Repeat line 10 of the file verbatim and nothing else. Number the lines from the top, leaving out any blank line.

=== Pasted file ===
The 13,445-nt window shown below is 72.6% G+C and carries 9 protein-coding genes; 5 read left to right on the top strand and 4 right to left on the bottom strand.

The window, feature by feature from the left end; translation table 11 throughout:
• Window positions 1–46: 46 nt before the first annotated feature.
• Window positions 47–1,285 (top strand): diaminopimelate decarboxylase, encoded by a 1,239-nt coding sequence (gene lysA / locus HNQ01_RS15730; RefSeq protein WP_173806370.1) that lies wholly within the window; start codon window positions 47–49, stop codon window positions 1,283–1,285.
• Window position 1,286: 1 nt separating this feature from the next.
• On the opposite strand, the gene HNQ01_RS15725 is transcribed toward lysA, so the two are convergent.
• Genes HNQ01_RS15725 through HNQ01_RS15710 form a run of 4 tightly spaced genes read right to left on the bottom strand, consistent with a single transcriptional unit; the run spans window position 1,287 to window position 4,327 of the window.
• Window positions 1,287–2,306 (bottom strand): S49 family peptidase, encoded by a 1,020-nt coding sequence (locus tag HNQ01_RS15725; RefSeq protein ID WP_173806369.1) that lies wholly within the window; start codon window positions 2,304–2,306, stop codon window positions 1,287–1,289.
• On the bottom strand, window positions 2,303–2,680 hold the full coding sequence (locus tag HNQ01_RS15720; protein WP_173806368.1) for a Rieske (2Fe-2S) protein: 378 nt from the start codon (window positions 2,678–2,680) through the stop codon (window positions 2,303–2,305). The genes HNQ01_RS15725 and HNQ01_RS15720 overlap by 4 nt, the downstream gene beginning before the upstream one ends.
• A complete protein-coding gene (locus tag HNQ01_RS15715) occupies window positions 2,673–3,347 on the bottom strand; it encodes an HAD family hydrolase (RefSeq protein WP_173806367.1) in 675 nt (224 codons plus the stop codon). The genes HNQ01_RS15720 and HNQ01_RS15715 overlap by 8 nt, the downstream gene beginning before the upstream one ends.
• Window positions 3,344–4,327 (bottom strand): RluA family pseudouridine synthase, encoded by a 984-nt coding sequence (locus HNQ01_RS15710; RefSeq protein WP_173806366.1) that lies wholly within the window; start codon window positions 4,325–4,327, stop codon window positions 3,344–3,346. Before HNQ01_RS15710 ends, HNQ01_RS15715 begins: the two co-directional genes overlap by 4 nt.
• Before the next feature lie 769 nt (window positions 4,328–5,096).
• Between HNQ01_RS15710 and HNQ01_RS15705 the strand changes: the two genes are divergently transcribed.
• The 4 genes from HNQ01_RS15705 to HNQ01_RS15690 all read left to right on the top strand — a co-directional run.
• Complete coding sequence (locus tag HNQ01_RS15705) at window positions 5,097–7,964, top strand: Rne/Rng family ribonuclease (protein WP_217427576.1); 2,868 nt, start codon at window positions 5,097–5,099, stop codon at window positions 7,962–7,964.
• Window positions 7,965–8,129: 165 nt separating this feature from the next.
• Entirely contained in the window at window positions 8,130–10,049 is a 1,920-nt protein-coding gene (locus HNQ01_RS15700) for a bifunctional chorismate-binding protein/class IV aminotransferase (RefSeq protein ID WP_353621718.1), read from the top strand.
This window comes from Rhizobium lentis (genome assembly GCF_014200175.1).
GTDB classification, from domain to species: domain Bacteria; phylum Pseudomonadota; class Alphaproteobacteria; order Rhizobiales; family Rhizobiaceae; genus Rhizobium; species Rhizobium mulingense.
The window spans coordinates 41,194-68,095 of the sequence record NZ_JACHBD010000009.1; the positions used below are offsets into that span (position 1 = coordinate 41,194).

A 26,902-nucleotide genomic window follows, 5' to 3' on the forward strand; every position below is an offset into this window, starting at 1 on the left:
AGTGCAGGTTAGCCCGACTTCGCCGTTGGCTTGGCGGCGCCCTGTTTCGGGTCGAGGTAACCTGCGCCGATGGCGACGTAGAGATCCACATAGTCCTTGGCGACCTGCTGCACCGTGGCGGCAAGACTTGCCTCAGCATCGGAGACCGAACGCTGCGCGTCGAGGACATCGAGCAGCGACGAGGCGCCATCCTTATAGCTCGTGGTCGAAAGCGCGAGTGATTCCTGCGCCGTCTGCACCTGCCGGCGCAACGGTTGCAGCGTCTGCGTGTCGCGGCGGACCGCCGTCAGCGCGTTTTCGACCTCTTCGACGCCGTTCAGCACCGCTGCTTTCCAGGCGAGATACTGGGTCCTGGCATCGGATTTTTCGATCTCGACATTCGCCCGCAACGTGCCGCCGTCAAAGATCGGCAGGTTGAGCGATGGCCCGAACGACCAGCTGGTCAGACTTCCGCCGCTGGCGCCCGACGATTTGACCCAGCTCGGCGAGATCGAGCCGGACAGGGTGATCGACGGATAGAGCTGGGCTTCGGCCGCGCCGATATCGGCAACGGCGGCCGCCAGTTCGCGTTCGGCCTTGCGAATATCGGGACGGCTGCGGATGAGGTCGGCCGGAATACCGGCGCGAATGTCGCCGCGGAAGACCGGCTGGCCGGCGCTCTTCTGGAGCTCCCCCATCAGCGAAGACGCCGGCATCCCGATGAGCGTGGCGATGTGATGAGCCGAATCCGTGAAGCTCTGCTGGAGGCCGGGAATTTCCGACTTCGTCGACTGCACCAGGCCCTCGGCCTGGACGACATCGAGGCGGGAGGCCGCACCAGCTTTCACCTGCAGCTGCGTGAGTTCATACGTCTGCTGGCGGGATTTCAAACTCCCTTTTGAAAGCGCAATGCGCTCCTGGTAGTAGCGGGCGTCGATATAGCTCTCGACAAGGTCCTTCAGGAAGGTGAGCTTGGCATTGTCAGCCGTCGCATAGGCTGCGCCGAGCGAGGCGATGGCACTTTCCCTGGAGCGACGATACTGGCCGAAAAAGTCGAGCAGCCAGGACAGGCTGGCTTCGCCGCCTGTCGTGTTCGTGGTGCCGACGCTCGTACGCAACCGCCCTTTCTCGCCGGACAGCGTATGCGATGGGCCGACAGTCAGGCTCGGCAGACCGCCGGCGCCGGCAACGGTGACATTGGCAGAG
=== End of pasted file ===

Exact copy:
• A complete protein-coding gene (locus tag HNQ01_RS15715) occupies window positions 2,673–3,347 on the bottom strand; it encodes an HAD family hydrolase (RefSeq protein WP_173806367.1) in 675 nt (224 codons plus the stop codon). The genes HNQ01_RS15720 and HNQ01_RS15715 overlap by 8 nt, the downstream gene beginning before the upstream one ends.